The strength to get up: Lessons I’ve learned from sledding.

I love snow! When I was a kid we rode snowmobiles at an uncle’s farm one winter. I remember flying through the snow and hitting bumps that would knock whoever was in the back (usually me) into a drift, only to be found later when the person driving thought to turn around. For fun closer to home (and closer to the emergency room), there was a hill in my home town that was THE BEST sledding hill in town . . . or as the locals called it, “The only hill in town.” One year, my brother Huey used all his savings and bought a toboggan for our winter fun. When the first snow arrived, the four of us loaded onto the freshly-waxed J-shaped sled for the ride of our lives. The design of the toboggan is unique with a curved front sadistically positioned so if you hit an object head-on instead of falling off the sled, the brother in front would slam forward and knock a kidney out. Any remaining brothers crashed into each other or were propelled off the sides at the speed of sound. Meanwhile, the toboggan quietly laughed as it leisurely meandered down the hill carrying One-Kidney Brother (who is slumped over and softly crying) down to the bottom of the hill. After assuring no limbs were lost, we got up and dust ourselves off. “Let’s do it again!” Together we pulled the long sled up the hill several more times until frost bite set in.

I’ve tried snow-skiing as a winter sport and even had Winter Olympic aspirations one year when I graduated from the “Bunny Hill” to the “Little Tot Hill.” I actually grew quite talented at down-hill skiing but, like much of my athleticism, I was a little weak in one or two areas that others considered critical to the sport: (1) A fear of heights made me cry like a little girl on the ride to the top of the mountain. (2) I couldn’t ski in a straight line. (3) I fell a lot. (4) I couldn’t keep my skis on. (5) I didn’t know how to stop.

When we lived in Wisconsin we often played in the snow with our daughters. We experienced horse-drawn carriage rides once a year, snuggled under big wool blankets, in sub-zero temperatures and warmed up with hot chocolate when it was over. The other days, we took our plastic sleds out on some big hills and usually wiped out once or twice before we hit the bottom. Sometimes I’d intentionally aim for a makeshift snow ramp and my daughters and I would lift into the air — only to come down again, hitting the ground even harder. Our girls would occasionally cry in fear on the way down but when we hit the bottom they’d smile and say, “Again!” So we’d dust the snow off, and walk back up hand-in-hand to do it again.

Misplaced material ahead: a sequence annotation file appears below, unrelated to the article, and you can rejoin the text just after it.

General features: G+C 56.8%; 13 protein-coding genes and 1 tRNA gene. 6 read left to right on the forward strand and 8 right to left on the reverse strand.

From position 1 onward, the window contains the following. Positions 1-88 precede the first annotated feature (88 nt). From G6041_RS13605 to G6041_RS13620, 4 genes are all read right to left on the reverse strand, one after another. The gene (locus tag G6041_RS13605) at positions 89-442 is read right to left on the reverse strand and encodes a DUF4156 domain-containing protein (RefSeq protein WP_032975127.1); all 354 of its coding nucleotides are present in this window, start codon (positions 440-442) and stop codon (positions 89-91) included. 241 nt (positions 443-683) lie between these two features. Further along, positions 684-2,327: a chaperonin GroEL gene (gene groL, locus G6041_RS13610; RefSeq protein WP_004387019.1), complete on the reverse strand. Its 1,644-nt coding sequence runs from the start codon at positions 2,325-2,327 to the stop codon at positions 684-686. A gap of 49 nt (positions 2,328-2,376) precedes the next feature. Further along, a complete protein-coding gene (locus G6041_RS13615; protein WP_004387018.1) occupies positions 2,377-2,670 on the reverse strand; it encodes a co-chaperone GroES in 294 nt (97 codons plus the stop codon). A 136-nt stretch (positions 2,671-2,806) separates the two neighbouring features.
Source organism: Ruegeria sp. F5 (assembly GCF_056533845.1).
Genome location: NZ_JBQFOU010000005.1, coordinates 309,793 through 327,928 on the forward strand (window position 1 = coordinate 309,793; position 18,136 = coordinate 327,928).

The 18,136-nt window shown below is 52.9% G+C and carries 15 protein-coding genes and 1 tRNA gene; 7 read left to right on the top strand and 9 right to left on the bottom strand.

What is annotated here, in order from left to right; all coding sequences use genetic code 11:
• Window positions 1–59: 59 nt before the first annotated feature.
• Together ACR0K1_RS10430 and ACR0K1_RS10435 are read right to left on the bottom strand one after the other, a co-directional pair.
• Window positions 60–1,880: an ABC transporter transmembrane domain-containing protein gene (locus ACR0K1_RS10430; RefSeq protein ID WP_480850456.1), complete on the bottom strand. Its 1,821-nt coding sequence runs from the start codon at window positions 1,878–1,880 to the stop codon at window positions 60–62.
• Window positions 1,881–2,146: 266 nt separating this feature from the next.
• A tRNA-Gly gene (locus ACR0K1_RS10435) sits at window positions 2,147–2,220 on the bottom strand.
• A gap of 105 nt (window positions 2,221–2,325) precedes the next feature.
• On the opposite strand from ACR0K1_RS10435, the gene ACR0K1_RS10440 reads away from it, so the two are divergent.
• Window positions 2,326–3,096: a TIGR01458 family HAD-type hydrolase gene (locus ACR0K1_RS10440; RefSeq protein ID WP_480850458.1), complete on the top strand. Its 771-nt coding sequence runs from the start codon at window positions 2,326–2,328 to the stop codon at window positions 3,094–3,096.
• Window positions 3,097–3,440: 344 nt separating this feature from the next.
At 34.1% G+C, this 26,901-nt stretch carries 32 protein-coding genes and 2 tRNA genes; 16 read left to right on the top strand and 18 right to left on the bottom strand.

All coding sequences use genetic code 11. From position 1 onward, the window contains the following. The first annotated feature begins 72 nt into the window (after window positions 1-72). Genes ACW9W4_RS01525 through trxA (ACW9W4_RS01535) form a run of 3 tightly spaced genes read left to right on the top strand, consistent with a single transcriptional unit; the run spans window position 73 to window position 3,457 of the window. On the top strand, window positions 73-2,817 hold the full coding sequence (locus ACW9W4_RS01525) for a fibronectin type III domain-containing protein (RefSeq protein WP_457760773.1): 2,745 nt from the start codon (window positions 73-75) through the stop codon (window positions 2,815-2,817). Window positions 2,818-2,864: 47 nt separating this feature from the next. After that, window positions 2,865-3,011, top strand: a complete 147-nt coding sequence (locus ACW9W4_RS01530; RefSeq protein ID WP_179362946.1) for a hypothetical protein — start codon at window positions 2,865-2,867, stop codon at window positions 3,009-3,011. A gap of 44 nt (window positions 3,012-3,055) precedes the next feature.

When our girls were ages two and four, my wife and I bundled them up for a fast sled ride at a nearby park. Our baby girls were wrapped tightly in snowsuits, and boots, hats, and scarves, and mittens, and hats, and scarves, and boots, eventually looking more wide than tall. Through the layers I could barely see their smiles: nervous, excited, yet trusting. The park we walked to had no hills, so I’d run pulling them as fast as I could, weaving back and forth to make the ride even faster and more exciting. I remember taking a sharp fast turn once and suddenly my load felt much lighter. Looking back I saw two pink snow suits with pink furry boots sticking out of a deep snow drift. I ran back to see if any limbs were missing and I heard a faint united cry from the depths of the snow bank: “Dad! Go again!”

You can’t play in the snow without the risk of falling and you can’t sled downhill without having to walk up the hill again. Little kids love sledding no matter how cold or dangerous. The innocent faith of someone so small to reach up for the hand extended and get up again and again after he or she has fallen is amazing. Out of breath, head hurting, and knees wobbling, the child hesitantly gets up . . . partly out of trust, but mostly for the joy of companionship. Hand-in-hand, the walk up the hill is worth the strain. And although the ride down might be a little frightening, the one you trust is in complete control. When you hit a bump or fall down hard (and you will), you will be okay. No matter how much you hurt, no matter how deep you’re buried, you are not alone. Reach up. The hand reaching down is what gives you the strength to rise. “Do you want to go again?” He asks.

If he stumbles, he’s not down for long; God has a grip on his hand. (Psalm 37:24 MSG)
I am convinced that nothing can ever separate us from God’s love. . . . Neither our fears for today nor our worries about tomorrow. (Romans 8:38 NLT)

Calvin G. Roso, Copyright January 2014

Published by Calvin G. Roso

Christ-follower, husband, father, educator, and story-teller.

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